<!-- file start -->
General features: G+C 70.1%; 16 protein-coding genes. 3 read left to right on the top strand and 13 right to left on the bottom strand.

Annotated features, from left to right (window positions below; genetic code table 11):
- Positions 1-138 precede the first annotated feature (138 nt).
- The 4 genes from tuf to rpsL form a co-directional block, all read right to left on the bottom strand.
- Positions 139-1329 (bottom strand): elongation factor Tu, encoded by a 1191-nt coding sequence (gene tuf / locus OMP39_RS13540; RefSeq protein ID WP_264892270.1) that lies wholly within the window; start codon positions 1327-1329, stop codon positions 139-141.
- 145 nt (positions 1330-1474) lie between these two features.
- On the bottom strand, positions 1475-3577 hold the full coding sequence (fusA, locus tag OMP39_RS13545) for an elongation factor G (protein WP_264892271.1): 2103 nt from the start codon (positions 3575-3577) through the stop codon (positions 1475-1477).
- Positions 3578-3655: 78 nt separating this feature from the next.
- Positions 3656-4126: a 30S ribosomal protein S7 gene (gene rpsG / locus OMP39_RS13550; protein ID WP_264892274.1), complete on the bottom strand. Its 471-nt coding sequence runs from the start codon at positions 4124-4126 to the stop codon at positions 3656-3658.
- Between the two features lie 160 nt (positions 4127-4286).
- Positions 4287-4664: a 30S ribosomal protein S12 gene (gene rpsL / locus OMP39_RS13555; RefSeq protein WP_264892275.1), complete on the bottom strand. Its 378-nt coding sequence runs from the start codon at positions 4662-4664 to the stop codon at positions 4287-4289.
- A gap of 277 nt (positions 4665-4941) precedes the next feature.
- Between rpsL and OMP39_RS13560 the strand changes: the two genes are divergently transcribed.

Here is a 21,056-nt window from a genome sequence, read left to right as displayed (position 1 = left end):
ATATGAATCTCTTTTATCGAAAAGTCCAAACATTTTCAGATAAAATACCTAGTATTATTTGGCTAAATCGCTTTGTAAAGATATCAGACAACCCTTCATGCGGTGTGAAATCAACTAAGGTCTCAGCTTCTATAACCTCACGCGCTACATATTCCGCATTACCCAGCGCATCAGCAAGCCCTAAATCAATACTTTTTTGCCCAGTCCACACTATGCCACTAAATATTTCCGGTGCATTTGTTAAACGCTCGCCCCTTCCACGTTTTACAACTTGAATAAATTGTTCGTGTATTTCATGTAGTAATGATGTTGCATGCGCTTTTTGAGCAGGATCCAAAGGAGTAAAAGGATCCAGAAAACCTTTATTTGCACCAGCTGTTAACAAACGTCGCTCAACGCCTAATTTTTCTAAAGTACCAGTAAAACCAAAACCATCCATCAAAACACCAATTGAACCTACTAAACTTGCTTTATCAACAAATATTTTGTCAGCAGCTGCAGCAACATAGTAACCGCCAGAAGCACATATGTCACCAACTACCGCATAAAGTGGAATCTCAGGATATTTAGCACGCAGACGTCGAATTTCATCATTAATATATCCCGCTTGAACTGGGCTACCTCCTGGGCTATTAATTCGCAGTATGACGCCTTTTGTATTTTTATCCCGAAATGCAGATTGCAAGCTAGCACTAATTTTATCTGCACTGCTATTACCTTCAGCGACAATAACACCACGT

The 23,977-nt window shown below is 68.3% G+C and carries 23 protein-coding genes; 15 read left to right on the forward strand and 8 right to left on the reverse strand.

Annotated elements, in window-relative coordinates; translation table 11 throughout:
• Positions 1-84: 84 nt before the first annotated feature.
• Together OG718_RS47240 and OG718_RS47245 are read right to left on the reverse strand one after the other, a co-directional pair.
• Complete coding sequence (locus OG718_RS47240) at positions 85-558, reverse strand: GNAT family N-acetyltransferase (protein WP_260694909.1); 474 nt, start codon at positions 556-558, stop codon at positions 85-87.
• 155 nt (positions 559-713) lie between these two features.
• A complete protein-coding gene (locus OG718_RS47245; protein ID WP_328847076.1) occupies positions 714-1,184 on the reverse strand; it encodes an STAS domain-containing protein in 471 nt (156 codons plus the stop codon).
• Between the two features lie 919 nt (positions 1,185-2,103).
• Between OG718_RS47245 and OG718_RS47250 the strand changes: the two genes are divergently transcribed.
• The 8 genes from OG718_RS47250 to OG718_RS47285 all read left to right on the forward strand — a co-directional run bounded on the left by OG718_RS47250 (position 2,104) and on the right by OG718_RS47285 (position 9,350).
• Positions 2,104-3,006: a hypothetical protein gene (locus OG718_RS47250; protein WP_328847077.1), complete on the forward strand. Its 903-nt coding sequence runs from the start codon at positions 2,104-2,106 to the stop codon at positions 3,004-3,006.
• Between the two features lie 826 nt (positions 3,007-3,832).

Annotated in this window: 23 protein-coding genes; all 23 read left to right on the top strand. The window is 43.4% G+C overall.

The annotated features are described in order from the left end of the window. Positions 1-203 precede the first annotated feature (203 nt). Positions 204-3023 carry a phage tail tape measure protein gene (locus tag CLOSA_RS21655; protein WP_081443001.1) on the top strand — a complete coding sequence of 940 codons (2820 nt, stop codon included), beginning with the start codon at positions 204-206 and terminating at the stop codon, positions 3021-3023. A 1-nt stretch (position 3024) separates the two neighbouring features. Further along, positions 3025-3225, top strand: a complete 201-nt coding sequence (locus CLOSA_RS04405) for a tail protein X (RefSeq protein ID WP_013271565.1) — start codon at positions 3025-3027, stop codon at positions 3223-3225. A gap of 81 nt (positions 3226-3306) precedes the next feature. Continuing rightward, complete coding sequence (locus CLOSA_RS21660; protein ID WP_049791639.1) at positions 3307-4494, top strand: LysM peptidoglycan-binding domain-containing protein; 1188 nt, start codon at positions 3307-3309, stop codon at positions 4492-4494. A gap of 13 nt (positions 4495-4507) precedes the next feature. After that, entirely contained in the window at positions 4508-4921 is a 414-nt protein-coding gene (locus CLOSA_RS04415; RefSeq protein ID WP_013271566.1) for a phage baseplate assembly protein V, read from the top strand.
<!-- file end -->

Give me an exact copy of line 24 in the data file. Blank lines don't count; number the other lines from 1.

• Between OG718_RS47245 and OG718_RS47250 the strand changes: the two genes are divergently transcribed.